You are here
Treating IBS symptoms could be as simple as changing the way you eat! Check out these 5 tips to ease your symptoms.
IBS affects about 10-15% of the population in North America and accounts for roughly $30 billion in health care dollars each year 1. Even though only 15% of people with IBS seek medical attention it still accounts for 25-50% of all referrals to gastroenterologists 1. While IBS has a considerable impact on many of our lives, as well as the healthcare system, these 5 things may help you to more effectively treat, or even eliminate your IBS symptoms.
- 60-80% of all IBS is actually due to small intestinal overgrowth (SIBO)2 which can be tested for and treated. Consider having SIBO testing done by an experienced practitioner to see if this is the case for you.
- The low FODMAP diet has been shown to be helpful for many people with IBS. This is a fairly complicated diet so I would recommend seeing a nutritionist who is very familiar with the diet. Please note that a low FODMAP diet tends to also be low in fiber and should not be followed strictly for a long period of time, but it can help to reduce symptoms while you are working on the underlying cause.
- Stress management is very important for IBS. When you are under stress your sympathetic nervous system takes over, and your blood flow is shunted away from the digestive system. This is the “fight or flight” response. When you are relaxed you will enter the parasympathetic or “rest and digest” state. Consider adding exercise and meditation to your regular routine to reduce stress.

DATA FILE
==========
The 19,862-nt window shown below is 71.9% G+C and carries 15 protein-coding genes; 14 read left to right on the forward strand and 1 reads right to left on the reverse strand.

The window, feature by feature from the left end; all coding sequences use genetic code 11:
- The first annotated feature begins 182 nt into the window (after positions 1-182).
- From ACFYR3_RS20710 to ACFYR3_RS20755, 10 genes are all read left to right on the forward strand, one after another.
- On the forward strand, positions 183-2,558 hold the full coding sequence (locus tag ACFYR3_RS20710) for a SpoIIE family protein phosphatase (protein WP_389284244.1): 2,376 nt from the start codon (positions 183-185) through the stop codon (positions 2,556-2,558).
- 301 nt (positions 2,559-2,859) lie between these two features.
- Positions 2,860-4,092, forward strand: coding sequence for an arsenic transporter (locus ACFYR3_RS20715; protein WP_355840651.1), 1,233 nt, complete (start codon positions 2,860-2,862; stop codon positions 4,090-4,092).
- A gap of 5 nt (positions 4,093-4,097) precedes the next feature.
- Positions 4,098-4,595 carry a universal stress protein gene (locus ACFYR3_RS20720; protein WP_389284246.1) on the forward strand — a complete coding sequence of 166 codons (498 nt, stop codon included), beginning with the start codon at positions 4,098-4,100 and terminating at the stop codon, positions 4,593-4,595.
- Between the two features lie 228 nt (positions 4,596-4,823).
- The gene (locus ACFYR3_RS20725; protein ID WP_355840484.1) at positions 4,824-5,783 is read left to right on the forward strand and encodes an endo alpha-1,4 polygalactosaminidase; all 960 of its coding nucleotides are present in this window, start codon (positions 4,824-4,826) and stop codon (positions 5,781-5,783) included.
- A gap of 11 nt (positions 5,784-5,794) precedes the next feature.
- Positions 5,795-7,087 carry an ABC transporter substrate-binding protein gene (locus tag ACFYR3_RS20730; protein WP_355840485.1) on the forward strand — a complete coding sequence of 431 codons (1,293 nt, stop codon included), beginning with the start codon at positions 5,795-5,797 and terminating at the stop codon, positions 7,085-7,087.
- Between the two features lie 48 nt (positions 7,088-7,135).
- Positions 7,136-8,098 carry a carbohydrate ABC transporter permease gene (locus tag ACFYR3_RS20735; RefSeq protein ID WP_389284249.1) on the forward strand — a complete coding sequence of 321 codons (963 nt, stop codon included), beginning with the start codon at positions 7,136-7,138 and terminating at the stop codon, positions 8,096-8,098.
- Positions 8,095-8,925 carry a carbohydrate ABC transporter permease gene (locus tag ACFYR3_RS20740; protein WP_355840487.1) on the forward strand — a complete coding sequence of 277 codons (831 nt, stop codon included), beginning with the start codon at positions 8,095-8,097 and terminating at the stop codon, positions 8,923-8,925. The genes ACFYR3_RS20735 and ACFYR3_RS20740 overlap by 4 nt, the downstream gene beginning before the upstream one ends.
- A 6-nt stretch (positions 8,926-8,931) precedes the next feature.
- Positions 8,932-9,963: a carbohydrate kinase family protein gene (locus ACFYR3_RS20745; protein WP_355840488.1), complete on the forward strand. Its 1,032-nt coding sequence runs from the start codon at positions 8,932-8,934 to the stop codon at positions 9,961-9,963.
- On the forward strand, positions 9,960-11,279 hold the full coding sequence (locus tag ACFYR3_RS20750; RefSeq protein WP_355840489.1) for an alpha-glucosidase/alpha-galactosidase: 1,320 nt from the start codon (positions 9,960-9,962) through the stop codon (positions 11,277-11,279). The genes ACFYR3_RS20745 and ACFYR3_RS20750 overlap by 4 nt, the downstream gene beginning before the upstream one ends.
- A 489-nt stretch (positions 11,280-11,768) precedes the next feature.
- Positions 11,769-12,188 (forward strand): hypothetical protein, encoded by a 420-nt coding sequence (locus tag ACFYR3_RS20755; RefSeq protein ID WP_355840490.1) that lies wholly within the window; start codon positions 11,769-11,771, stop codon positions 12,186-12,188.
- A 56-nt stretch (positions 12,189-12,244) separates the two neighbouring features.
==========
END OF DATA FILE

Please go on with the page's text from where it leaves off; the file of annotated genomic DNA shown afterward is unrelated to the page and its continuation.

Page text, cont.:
- The way in which we eat our food is very important for digestion. When you smell your food, your body starts to prepare itself for a meal by releasing saliva and digestive enzymes. If you are not doing your own cooking, try to sit with your food and take in the smell for a few minutes before you begin eating. Eat slowly and mindfully to avoid overeating and improper food digestion. Also, consider sipping a tablespoon of lemon juice or apple cider vinegar in a few ounces of water slowly 15 minutes before a meal to stimulate your digestion.
- Carminative herbs help to reduce gas and bloating. The herbs in chai tea such as cardamom, clove and cinnamon do a great job of this. Please note that while these herbs do not contain caffeine themselves, chai tea usually has black tea in it and this amount of caffeine can cause stress or anxiety in some people. Fennel and peppermint teas are fantastic caffeine free options. I recommend drinking a cup of one of these teas after larger meals.
- Wald, A. Clinical manifestations and diagnosis of irritable bowel syndrome in adults. In: UpToDate, TW (Ed), UpToDate, Waltham, MA, 2017.
- Dukowicz AC, Lacy BE, Levine GM. Small intestinal bacterial overgrowth: a comprehensive review. Gastroenterol Hepatol (N Y). 2007;3(2):112-22.